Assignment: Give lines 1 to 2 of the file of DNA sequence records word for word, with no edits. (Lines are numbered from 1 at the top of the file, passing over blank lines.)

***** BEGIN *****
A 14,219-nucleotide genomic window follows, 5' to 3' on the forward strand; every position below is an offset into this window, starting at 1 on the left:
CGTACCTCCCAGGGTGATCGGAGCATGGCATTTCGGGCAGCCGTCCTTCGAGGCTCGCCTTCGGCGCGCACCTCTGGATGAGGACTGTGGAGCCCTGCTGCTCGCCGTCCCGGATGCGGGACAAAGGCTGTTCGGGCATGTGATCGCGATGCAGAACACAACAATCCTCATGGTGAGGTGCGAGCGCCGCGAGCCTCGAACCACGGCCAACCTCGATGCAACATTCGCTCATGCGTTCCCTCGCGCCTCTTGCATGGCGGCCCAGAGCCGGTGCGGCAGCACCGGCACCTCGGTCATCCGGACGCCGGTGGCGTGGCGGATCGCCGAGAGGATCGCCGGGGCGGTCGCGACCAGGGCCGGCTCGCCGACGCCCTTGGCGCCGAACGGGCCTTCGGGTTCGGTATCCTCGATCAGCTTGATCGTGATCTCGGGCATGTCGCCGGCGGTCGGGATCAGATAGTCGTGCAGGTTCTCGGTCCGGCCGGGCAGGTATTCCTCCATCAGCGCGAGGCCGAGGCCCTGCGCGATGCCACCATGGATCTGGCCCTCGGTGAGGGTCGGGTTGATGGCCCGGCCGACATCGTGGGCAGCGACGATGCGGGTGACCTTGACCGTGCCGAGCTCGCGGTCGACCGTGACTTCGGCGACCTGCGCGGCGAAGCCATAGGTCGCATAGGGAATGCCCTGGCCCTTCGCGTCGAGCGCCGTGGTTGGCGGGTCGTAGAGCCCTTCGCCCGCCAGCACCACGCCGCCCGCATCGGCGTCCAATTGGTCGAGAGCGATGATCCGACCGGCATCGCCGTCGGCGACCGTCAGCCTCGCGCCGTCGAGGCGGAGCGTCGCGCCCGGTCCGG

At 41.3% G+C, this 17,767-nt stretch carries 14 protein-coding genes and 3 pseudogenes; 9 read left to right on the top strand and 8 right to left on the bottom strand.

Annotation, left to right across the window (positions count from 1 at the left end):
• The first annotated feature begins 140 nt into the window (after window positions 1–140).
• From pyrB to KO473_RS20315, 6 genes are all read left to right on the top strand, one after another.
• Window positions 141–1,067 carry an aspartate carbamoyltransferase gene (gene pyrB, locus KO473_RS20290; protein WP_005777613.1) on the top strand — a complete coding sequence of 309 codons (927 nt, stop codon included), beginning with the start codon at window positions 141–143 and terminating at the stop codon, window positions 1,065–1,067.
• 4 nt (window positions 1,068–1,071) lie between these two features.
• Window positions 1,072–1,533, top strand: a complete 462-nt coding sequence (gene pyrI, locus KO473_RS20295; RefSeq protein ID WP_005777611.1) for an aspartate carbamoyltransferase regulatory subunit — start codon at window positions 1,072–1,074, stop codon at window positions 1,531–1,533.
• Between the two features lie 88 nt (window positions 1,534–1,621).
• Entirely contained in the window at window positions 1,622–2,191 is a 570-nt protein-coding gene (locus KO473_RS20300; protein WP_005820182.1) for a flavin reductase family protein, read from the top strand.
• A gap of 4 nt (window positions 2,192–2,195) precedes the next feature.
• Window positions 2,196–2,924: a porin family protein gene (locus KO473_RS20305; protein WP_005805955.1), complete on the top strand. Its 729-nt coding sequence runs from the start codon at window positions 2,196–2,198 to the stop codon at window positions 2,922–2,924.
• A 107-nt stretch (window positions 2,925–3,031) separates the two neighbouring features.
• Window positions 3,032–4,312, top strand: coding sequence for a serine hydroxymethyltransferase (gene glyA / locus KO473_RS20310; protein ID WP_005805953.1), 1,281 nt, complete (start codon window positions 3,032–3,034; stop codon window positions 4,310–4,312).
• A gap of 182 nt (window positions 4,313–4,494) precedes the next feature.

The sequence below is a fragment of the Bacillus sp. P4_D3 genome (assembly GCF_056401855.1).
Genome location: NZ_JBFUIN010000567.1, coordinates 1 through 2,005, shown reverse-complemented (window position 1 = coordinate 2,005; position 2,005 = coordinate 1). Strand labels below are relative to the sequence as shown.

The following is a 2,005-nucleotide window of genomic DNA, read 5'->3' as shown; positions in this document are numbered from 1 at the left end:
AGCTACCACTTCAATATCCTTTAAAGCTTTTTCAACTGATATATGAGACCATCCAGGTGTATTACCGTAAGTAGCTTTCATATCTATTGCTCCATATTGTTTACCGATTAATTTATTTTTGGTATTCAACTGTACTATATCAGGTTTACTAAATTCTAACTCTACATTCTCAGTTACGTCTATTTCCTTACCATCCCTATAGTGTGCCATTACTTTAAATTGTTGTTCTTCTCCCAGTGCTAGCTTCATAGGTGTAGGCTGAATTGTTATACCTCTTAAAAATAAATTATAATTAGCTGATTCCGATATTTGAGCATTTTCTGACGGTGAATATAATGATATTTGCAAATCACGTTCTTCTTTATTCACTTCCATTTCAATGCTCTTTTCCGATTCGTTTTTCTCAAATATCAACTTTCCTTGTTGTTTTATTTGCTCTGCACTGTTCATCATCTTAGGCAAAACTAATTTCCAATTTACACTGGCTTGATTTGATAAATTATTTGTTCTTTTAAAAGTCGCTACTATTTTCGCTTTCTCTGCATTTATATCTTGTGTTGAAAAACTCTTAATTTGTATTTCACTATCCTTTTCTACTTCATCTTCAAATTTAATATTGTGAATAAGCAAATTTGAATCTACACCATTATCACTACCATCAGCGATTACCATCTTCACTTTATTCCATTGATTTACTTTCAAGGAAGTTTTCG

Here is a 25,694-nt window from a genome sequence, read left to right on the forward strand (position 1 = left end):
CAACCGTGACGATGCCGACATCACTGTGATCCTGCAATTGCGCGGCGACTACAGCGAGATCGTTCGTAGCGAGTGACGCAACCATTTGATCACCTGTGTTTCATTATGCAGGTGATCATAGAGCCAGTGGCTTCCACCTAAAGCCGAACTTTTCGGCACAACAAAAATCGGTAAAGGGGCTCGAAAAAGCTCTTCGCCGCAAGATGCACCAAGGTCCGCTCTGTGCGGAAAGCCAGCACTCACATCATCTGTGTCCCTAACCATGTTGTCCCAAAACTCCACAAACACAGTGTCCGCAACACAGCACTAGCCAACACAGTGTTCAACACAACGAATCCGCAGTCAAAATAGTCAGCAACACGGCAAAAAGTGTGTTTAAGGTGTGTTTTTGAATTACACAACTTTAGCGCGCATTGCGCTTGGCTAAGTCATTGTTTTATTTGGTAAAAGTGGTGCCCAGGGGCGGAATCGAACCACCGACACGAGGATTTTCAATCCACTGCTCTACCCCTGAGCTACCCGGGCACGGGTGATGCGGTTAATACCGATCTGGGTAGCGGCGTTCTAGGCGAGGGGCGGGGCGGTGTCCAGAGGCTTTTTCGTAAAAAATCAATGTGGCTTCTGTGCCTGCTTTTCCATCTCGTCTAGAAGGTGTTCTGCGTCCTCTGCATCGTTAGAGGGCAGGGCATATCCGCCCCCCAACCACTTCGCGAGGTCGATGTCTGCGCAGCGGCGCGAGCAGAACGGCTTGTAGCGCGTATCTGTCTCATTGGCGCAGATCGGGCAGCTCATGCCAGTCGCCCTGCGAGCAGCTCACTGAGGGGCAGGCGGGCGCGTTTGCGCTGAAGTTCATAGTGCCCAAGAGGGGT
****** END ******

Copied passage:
A 14,219-nucleotide genomic window follows, 5' to 3' on the forward strand; every position below is an offset into this window, starting at 1 on the left:
CGTACCTCCCAGGGTGATCGGAGCATGGCATTTCGGGCAGCCGTCCTTCGAGGCTCGCCTTCGGCGCGCACCTCTGGATGAGGACTGTGGAGCCCTGCTGCTCGCCGTCCCGGATGCGGGACAAAGGCTGTTCGGGCATGTGATCGCGATGCAGAACACAACAATCCTCATGGTGAGGTGCGAGCGCCGCGAGCCTCGAACCACGGCCAACCTCGATGCAACATTCGCTCATGCGTTCCCTCGCGCCTCTTGCATGGCGGCCCAGAGCCGGTGCGGCAGCACCGGCACCTCGGTCATCCGGACGCCGGTGGCGTGGCGGATCGCCGAGAGGATCGCCGGGGCGGTCGCGACCAGGGCCGGCTCGCCGACGCCCTTGGCGCCGAACGGGCCTTCGGGTTCGGTATCCTCGATCAGCTTGATCGTGATCTCGGGCATGTCGCCGGCGGTCGGGATCAGATAGTCGTGCAGGTTCTCGGTCCGGCCGGGCAGGTATTCCTCCATCAGCGCGAGGCCGAGGCCCTGCGCGATGCCACCATGGATCTGGCCCTCGGTGAGGGTCGGGTTGATGGCCCGGCCGACATCGTGGGCAGCGACGATGCGGGTGACCTTGACCGTGCCGAGCTCGCGGTCGACCGTGACTTCGGCGACCTGCGCGGCGAAGCCATAGGTCGCATAGGGAATGCCCTGGCCCTTCGCGTCGAGCGCCGTGGTTGGCGGGTCGTAGAGCCCTTCGCCCGCCAGCACCACGCCGCCCGCATCGGCGTCCAATTGGTCGAGAGCGATGATCCGACCGGCATCGCCGTCGGCGACCGTCAGCCTCGCGCCGTCGAGGCGGAGCGTCGCGCCCGGTCCGG